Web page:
Over in Wellington, there is a whole other lifeworld – a world of rules and policy documents with 37.5-hour working weeks and Christmas office shutdowns. This in itself caused a clash because farmers were often too busy to catch MPI during office hours. Farmers couldn’t understand why MPI had declared it had found M bovis for the first time in Southland (December 2017) and then promptly shut up shop for three weeks over the Christmas holidays. In our lifeworld, it is taken for granted that cows come before chrissy presents. Over in their Ministry lifeworld, I am sure there were frustrations with farmers who don’t have the foggiest about policy and bureaucracy.


I may never truly understand what “colonisation” means, but I will give this a go. Bureaucratic systems are fine, necessary even. But, they are set up to limit communication. Rules and processes are devised so that there isn’t endless discussion. But once you have a system in place, then communication within the system is kind of limited to “press 1 if you want to speak to accounts”, “press 2 if…”. And there is no room for any ideas that might break the system. The system protects itself.

The M bovis system attacked the pillars of the farm lifeworld. It disregarded the farming calendar we all live by. The system was more important than animal welfare concerns such as killing heavily pregnant cows. The system was more valuable than the farm lifeworld’s mantra of efficient use of feed, animals, and money. There is a general acceptance that the M bovis system did get better over time. But elsewhere we hear the mangled cries of the lifeworld as it gets chewed up by other systems. Sounds an awful lot like Groundswell revving their tractors.


The moral economy speaks to the fact that money isn’t the only thing being traded in the farming industry. There is a form of moral capital that is accrued or eroded while interacting with each other.

Reputational moral capital is a relatively easy one to grasp. How you conduct yourself, the health of your livestock, the pleasantness/productivity of your property, and whether or not your driveway is stacked with white, government utes… these all speak to your reputation as a “good farmer”. The stigma of being labelled  a “bad farmer” is obvious. As is the stigma of being labelled a “morally bankrupt” or “toxic” ministry.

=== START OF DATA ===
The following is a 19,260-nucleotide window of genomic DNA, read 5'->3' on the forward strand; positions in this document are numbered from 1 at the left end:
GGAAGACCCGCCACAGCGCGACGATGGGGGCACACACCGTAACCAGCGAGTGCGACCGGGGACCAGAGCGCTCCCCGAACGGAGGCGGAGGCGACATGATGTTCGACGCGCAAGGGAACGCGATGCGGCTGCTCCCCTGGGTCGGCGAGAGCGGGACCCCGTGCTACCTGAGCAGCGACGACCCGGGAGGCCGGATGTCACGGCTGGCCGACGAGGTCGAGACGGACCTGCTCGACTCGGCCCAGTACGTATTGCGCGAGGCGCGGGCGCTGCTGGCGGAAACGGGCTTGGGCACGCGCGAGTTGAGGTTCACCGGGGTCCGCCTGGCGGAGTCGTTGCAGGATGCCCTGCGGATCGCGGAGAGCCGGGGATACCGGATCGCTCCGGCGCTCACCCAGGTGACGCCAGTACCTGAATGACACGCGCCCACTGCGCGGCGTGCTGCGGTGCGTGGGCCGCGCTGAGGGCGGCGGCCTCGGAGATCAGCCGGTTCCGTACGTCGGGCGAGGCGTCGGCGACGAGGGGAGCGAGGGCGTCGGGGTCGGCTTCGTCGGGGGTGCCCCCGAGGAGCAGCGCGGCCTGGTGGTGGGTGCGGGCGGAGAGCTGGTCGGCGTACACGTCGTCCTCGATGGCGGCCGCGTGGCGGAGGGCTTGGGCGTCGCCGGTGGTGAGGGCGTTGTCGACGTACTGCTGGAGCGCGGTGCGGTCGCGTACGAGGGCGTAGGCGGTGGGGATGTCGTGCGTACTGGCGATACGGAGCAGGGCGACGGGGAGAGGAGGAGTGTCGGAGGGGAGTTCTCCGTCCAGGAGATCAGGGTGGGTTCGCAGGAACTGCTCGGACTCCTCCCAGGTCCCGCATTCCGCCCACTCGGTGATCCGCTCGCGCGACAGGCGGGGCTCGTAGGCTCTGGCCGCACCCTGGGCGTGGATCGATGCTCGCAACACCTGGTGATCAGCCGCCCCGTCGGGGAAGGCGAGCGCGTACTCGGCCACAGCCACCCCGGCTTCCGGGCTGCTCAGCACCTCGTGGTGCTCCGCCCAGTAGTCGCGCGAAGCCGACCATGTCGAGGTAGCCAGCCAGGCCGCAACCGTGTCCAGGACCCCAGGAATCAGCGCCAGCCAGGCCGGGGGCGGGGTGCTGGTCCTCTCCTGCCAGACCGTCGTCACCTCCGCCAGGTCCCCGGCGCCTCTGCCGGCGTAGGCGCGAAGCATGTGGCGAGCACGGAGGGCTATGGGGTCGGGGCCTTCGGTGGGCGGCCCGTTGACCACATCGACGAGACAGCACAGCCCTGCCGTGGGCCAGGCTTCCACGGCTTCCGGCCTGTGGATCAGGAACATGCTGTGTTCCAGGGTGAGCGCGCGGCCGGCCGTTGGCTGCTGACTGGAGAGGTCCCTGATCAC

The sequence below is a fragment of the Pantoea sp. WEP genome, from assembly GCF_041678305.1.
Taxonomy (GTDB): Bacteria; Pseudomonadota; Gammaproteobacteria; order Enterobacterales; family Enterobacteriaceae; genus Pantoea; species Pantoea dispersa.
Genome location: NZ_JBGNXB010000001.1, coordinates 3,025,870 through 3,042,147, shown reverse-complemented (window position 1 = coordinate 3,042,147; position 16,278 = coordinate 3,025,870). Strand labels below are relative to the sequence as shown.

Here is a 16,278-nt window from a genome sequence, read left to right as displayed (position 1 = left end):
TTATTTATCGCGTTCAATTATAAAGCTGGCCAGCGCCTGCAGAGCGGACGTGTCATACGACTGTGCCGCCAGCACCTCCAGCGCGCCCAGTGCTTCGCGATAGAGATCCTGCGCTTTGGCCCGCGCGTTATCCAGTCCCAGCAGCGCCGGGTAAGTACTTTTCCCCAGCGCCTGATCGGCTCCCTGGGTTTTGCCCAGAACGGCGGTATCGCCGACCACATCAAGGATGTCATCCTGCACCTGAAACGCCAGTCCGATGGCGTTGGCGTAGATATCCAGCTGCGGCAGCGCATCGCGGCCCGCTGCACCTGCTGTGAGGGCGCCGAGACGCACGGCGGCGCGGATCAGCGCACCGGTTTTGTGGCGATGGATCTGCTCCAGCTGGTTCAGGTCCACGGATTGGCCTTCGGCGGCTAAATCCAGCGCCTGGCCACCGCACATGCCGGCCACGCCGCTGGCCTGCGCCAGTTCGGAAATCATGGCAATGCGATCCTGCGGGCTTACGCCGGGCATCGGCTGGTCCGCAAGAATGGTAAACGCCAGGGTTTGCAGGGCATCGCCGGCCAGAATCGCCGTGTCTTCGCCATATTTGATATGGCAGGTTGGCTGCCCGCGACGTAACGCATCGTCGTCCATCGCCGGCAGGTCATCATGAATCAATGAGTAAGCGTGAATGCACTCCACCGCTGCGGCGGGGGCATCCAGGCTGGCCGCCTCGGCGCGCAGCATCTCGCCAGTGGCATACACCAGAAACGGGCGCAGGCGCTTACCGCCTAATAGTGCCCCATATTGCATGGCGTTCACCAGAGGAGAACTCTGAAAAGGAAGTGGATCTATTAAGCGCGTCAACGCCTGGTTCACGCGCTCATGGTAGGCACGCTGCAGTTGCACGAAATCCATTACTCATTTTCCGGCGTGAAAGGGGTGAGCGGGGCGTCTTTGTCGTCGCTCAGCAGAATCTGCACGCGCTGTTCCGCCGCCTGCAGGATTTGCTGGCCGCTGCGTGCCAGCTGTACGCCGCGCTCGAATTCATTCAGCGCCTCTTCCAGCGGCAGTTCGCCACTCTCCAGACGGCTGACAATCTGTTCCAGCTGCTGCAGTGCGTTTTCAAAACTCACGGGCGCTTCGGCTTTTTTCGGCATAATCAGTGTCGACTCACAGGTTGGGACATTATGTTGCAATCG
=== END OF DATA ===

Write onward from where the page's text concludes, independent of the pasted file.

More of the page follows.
Reputational capital was a big deal for farmers under “active surveillance”. These were farms that were being tested as part of disease tracing, but were not yet confirmed to have received animals from an infected property.

The net for active surveillance was cast very wide, and these farmers were advised to keep their status to themselves and remain trading cattle as usual. This pitted the farmers’ reputational interests against their financial interests. Reputationally speaking, it is bad form to carry on as usual knowing you may infect your clients, neighbours and graziers. But, active surveillance farms were not eligible for monetary compensation if they proactively stopped transporting cattle.

Unfortunately, participants in the study also identified compliance with MPI as a form of moral capital. They realised that if they kept their heads down, then their punishment would be less severe. At least one participant claims MPI threatened to withhold compensation entirely. Another farmer recounts their bank foreclosing on the farm due to concerns about compensation – “they didn’t know whether MPI was going to kill $3 million-worth of stock and not pay anything. The last thing the bank wanted to do was give us money”.